Policies regulate the relationship between the family and the business, but what kind do you need? A family employment policy, a dividend policy or a policy for compensating family members who work in the business? And do you need policies relating to the qualifications for acting as a director? Is there an exit policy governing how shares can be sold?
Having the right policies helps avoid predictable conflicts and establishes boundaries between family issues and business matters. Policies make things clear, so everyone is on the same page.
"Governance structures provide leadership and direction for the family and its business. They help ensure continued support and commitment to the business"
It’s common for the family council to develop the terms of the policies, but it cannot make policies or decisions about the management or operation of the business. In these cases, it can develop and propose the policy to the board of directors, which approves it as necessary.
Finally, there are processes, and which ones are needed to bring the family and business governance system to life. Consider the following example: a business founder sets up a family trust to own the shares in the family business. The trust is structured so the founder controls all the voting rights on the shares. It provides that if the founder dies or becomes incapacitated, control of the voting rights on the shares will pass to their surviving spouse.
But what if the spouse does not know anything about being a controlling shareholder in the business? What if the spouse does not understand the trust structure and their potential role in it? What if there is a board but the spouse does not understand its role – that the members of the board could be their representatives in the future and that they have the power to change them? What if the spouse does not understand the strategy of the business or the risk profile of the business? In practice, this is a common scenario.
The trust structure in this example may be a good legal structure and it may help the founder keep control and pass legal control to their spouse. It provides an ownership succession plan, but you can see this trust structure is not by itself going to teach the spouse how to be a good owner and business steward. You cannot rely on structure alone to guarantee future success.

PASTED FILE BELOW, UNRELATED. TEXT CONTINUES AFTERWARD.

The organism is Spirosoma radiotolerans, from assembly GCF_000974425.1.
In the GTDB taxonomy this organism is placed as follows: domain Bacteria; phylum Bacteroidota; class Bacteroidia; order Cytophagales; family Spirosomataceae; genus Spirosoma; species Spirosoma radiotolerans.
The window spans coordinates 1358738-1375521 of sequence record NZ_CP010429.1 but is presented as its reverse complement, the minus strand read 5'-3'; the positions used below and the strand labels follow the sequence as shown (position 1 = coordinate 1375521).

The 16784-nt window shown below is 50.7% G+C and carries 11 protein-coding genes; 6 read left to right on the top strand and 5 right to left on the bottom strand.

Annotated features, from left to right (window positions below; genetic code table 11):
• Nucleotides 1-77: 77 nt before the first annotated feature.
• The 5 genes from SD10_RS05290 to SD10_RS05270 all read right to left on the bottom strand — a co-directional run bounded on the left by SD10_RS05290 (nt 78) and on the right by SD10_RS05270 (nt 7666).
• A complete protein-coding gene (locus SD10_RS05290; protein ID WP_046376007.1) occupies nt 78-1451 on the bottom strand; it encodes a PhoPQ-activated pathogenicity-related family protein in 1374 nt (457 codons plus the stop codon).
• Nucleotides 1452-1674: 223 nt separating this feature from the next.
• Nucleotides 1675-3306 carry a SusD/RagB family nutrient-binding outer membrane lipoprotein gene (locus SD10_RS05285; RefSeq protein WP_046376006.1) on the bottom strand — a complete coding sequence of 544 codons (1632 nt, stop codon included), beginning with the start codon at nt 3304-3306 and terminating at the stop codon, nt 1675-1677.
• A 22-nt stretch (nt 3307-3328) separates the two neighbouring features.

The types of ongoing processes that business-owning families implement can include education and development of shareholders and owners (whether that ownership is direct, or indirect through a trust), career planning and developing the next generation of family managers and leaders. As the future business will be a more complex environment than the business of today, the next generation need skills in important areas such as communication and conflict resolution, strategic planning and leadership.
The traditional approach to selecting and setting up a legal structure for the family business has been to work only with the business founder. In Asia, for example, it is not uncommon to find cases where the legal structure is not fully revealed to the rest of the family members until the founder has died or become incapacitated.
In practice, a different kind of approach is taken to design the right governance structures, policies and processes. The most common is either to form a family task force, which may consider options and give proposals to the founder, or to install a series of family meetings, which include the founder, their spouse and adult children, to discuss and design their own governance structure, etc. The founder can control these meetings, but by involving their spouse and children, the rest of the family can get a clear understanding of their goals, wishes and thoughts and they can all work together to develop an approach that has family buy-in and support.
The most common approach is to combine the agreed governance structure, policies and processes into a written document known as a family constitution or a family charter. These agreements can be made legally binding but often they are not. The family constitution’s value and effectiveness come from the process of the family members working on it together, considering alternatives, and coming up with their shared understandings of how things should be done.
If the legal structure is handled in the same way as the family constitution, the same benefits will be achieved: increased family buy-in, understanding and the ability to get feedback on the basic question of whether or not the proposed legal structure will be workable when the founder is no longer around.